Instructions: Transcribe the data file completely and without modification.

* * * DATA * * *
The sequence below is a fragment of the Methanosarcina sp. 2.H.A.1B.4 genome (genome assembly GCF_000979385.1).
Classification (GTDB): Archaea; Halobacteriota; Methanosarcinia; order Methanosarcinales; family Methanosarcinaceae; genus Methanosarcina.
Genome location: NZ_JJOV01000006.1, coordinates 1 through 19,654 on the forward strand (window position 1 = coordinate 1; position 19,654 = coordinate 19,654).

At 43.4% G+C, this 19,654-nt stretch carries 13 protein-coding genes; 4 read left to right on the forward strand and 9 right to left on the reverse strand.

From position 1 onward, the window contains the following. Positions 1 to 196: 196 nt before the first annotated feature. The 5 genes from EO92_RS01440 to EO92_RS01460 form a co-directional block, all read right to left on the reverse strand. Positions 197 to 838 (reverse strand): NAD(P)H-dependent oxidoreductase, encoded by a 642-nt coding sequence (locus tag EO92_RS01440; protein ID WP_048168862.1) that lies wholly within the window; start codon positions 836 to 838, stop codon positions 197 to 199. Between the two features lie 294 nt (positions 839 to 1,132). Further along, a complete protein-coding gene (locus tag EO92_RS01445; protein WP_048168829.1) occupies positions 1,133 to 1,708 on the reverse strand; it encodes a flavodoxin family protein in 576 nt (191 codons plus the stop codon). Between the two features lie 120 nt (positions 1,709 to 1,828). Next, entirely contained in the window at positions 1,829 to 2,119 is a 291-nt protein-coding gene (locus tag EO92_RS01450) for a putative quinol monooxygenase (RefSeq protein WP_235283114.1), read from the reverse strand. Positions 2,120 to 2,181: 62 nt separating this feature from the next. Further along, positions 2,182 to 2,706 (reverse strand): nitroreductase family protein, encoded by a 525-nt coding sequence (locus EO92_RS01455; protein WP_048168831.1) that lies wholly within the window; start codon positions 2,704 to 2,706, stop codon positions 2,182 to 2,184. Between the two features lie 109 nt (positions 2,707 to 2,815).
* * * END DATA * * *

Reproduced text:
The sequence below is a fragment of the Methanosarcina sp. 2.H.A.1B.4 genome (genome assembly GCF_000979385.1).
Classification (GTDB): Archaea; Halobacteriota; Methanosarcinia; order Methanosarcinales; family Methanosarcinaceae; genus Methanosarcina.
Genome location: NZ_JJOV01000006.1, coordinates 1 through 19,654 on the forward strand (window position 1 = coordinate 1; position 19,654 = coordinate 19,654).

At 43.4% G+C, this 19,654-nt stretch carries 13 protein-coding genes; 4 read left to right on the forward strand and 9 right to left on the reverse strand.

From position 1 onward, the window contains the following. Positions 1 to 196: 196 nt before the first annotated feature. The 5 genes from EO92_RS01440 to EO92_RS01460 form a co-directional block, all read right to left on the reverse strand. Positions 197 to 838 (reverse strand): NAD(P)H-dependent oxidoreductase, encoded by a 642-nt coding sequence (locus tag EO92_RS01440; protein ID WP_048168862.1) that lies wholly within the window; start codon positions 836 to 838, stop codon positions 197 to 199. Between the two features lie 294 nt (positions 839 to 1,132). Further along, a complete protein-coding gene (locus tag EO92_RS01445; protein WP_048168829.1) occupies positions 1,133 to 1,708 on the reverse strand; it encodes a flavodoxin family protein in 576 nt (191 codons plus the stop codon). Between the two features lie 120 nt (positions 1,709 to 1,828). Next, entirely contained in the window at positions 1,829 to 2,119 is a 291-nt protein-coding gene (locus tag EO92_RS01450) for a putative quinol monooxygenase (RefSeq protein WP_235283114.1), read from the reverse strand. Positions 2,120 to 2,181: 62 nt separating this feature from the next. Further along, positions 2,182 to 2,706 (reverse strand): nitroreductase family protein, encoded by a 525-nt coding sequence (locus EO92_RS01455; protein WP_048168831.1) that lies wholly within the window; start codon positions 2,704 to 2,706, stop codon positions 2,182 to 2,184. Between the two features lie 109 nt (positions 2,707 to 2,815).